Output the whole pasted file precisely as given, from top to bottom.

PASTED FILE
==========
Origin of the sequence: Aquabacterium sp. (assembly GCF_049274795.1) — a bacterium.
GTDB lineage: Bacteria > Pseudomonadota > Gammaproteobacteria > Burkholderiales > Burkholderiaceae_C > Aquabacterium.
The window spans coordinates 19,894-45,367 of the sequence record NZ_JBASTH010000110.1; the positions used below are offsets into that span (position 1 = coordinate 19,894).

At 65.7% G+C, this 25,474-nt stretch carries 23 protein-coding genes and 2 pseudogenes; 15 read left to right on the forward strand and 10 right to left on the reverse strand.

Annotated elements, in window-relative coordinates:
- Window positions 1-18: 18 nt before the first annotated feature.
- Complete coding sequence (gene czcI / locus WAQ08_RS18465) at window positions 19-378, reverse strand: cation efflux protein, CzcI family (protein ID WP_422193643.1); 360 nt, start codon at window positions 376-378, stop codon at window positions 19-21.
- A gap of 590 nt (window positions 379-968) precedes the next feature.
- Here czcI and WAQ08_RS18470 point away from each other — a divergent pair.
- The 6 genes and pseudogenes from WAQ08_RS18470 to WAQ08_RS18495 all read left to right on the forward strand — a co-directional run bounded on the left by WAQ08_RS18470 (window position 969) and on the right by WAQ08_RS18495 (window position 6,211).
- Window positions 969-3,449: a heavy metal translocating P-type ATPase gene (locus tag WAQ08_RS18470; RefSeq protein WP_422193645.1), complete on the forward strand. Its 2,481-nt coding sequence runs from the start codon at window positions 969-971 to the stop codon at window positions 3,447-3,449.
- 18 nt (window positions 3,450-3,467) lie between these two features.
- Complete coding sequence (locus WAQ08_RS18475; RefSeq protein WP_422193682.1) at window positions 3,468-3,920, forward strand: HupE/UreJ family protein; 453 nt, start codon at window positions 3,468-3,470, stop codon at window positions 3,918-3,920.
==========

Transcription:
Origin of the sequence: Aquabacterium sp. (assembly GCF_049274795.1) — a bacterium.
GTDB lineage: Bacteria > Pseudomonadota > Gammaproteobacteria > Burkholderiales > Burkholderiaceae_C > Aquabacterium.
The window spans coordinates 19,894-45,367 of the sequence record NZ_JBASTH010000110.1; the positions used below are offsets into that span (position 1 = coordinate 19,894).

At 65.7% G+C, this 25,474-nt stretch carries 23 protein-coding genes and 2 pseudogenes; 15 read left to right on the forward strand and 10 right to left on the reverse strand.

Annotated elements, in window-relative coordinates:
- Window positions 1-18: 18 nt before the first annotated feature.
- Complete coding sequence (gene czcI / locus WAQ08_RS18465) at window positions 19-378, reverse strand: cation efflux protein, CzcI family (protein ID WP_422193643.1); 360 nt, start codon at window positions 376-378, stop codon at window positions 19-21.
- A gap of 590 nt (window positions 379-968) precedes the next feature.
- Here czcI and WAQ08_RS18470 point away from each other — a divergent pair.
- The 6 genes and pseudogenes from WAQ08_RS18470 to WAQ08_RS18495 all read left to right on the forward strand — a co-directional run bounded on the left by WAQ08_RS18470 (window position 969) and on the right by WAQ08_RS18495 (window position 6,211).
- Window positions 969-3,449: a heavy metal translocating P-type ATPase gene (locus tag WAQ08_RS18470; RefSeq protein WP_422193645.1), complete on the forward strand. Its 2,481-nt coding sequence runs from the start codon at window positions 969-971 to the stop codon at window positions 3,447-3,449.
- 18 nt (window positions 3,450-3,467) lie between these two features.
- Complete coding sequence (locus WAQ08_RS18475; RefSeq protein WP_422193682.1) at window positions 3,468-3,920, forward strand: HupE/UreJ family protein; 453 nt, start codon at window positions 3,468-3,470, stop codon at window positions 3,918-3,920.